Guides, advisers and special constables: First Nations helped early Mounties thrive in the North

Living in the North required something the early Mounties themselves did not possess: Inborn knowledge of the land, the local game and the landscape, and how to travel long distances in all conditions of snow.

Living in the North required something the early Mounties themselves did not possess: Inborn knowledge of the land, the local game and the landscape, and how to travel long distances in all conditions of snow.

Over time, the early Yukon Mounted Police gradually acquired some of this wisdom, but this could never equal the knowledge and experience of their First Nation guides and special constables.

“The First Nations became an important part of the police support system,” wrote Helen Dobrowolsky in Law of the Yukon.

“The knowledge and support of guides and special constables meant the difference between life and death on the trail.”

The Lost Patrol tragedy, which cost four men their lives in the winter of 1911, was testimony to the fact that having a First Nations guide as part of a Mounted Police patrol team was essential, rather than optional.

After the first part of their journey, Insp. Francis Joseph Fitzgerald dismissed the patrol’s First Nations guide, Esau George.

His blunder is considered one of the primary reasons Fitzgerald’s patrol became lost.

This fact was not lost on the Mounted Police; patrols never travelled without a First Nation guide again.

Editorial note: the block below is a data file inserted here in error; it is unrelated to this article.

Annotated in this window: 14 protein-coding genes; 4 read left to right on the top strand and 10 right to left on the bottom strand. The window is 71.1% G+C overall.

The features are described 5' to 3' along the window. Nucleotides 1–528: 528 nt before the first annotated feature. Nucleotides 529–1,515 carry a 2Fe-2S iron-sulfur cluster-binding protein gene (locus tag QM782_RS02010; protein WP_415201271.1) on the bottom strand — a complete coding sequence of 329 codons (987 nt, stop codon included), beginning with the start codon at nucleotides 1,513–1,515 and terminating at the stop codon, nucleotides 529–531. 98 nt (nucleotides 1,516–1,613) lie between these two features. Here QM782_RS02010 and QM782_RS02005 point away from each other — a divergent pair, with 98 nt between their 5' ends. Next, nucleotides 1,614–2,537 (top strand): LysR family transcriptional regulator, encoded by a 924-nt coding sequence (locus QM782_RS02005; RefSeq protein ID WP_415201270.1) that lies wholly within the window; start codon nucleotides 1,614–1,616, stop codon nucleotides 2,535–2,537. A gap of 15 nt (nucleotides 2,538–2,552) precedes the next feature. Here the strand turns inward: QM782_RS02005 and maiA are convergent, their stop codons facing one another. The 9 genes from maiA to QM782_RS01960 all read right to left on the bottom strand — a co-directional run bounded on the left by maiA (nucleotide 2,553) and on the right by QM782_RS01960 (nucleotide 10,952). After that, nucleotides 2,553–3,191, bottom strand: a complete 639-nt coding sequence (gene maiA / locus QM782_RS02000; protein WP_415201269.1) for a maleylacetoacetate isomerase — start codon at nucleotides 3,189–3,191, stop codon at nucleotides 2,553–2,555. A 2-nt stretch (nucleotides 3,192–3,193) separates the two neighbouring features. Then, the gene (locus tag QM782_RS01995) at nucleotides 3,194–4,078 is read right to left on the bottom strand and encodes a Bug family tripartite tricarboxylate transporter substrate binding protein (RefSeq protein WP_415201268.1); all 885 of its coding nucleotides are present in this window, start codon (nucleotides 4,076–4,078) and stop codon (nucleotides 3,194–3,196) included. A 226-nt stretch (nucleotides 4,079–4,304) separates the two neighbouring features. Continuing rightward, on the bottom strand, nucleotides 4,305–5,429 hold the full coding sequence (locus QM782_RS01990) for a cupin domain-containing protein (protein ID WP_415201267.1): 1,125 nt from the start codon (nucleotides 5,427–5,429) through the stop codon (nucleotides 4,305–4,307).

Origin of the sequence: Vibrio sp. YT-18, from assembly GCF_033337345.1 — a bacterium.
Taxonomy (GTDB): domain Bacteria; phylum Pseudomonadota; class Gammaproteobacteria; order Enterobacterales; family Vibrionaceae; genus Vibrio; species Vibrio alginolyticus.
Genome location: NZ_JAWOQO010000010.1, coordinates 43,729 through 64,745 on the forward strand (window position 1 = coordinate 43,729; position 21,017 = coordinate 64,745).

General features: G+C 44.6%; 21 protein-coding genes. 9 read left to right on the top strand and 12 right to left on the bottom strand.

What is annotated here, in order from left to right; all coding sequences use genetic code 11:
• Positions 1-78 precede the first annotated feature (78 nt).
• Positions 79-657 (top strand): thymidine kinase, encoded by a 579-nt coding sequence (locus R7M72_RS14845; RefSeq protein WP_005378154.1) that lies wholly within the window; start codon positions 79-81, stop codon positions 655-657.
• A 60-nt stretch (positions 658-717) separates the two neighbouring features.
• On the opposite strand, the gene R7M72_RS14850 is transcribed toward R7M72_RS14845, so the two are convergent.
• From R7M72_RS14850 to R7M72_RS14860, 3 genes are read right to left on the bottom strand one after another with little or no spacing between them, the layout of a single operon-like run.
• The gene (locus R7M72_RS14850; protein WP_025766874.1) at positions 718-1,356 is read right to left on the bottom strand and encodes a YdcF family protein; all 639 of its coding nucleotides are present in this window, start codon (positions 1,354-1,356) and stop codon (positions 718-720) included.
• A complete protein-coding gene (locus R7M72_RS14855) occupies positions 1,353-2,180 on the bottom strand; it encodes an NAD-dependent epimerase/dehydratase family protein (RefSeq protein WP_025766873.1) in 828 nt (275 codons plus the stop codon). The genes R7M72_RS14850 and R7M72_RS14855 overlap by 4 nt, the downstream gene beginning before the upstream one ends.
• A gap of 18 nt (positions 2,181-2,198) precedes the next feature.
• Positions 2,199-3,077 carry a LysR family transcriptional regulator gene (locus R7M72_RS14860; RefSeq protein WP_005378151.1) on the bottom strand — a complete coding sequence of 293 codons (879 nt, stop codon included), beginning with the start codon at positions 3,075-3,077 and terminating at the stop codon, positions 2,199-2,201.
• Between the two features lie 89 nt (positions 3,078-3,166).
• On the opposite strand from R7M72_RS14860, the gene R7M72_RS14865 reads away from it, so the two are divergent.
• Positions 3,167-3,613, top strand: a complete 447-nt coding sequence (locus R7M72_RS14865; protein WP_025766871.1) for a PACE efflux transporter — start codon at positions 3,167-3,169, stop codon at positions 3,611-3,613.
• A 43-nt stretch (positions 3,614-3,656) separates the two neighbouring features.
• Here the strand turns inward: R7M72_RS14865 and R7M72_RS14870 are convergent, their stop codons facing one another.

In fact, Sgt. W.J.D. (Jack) Dempster engaged the services of First Nation guide Charles Stewart to lead the patrol that searched for Fitzgerald and his men.

Over the years, the Dawson-McPherson patrols were aided by many special constables.

Though the first Mounted Police came to the Yukon in 1895, they did not hire local people as guides and special constables until 1898.

Integral to every great Yukon Mountie story for decades later is a First Nation guide or special constable.

“Back in those days … the relationship between the Royal Canadian Mounted Police and the people of the North was very hard to beat, it was non-paralleled,” Jim Hinkling, a 35-year veteran of the Royal Canadian Mounted Police, told the MacBride Museum in 2006.

Hinkling, who retired in 1986, spent much of his career in the remote North, including Kalumet, Herschel Island, Alaska and Aklavik, NWT.

“(The northern people) were certainly great people and, yes, kept us from making silly mistakes. Yes, there was no such thing as walking out on thin ice as long as they were with you.”

First Nations also supplied the Mounted Police with suitable clothing for surviving Yukon winters, including parkas and mukluks, and snowshoes appropriate for breaking trail through deep snow.

First Nation trappers’ cabins became sites for police caches and patrol layovers, and First Nation hunters often provided police patrols with impromptu, fortuitous supplies of game that often staved off starvation for the policemen and their dogs.

In the late 1960s and through the 1970s and 1980s, the RCMP actively recruited special constables in all Yukon communities. The program was phased out in 1990, when the special constables were sent for additional training in Regina and brought back to the Yukon full-fledged constables of the Royal Canadian Mounted Police.

On Thursday, May 20 at 1:30 p.m. former Royal Canadian Mounted Police officer and Yukon Ombudsman Hank Moorlag will give a presentation on the important relationship between early Yukon Mounties and Yukon First Nations people.

The presentation is free and will take place at the MacBride Museum of Yukon History. All are welcome to attend.

This column is provided by the MacBride Museum of Yukon History. Each week it will explore a different morsel of Yukon’s modern history. For more information, or to comment on anything in this column e-mail lchalykoff@macbridemuseum.com.

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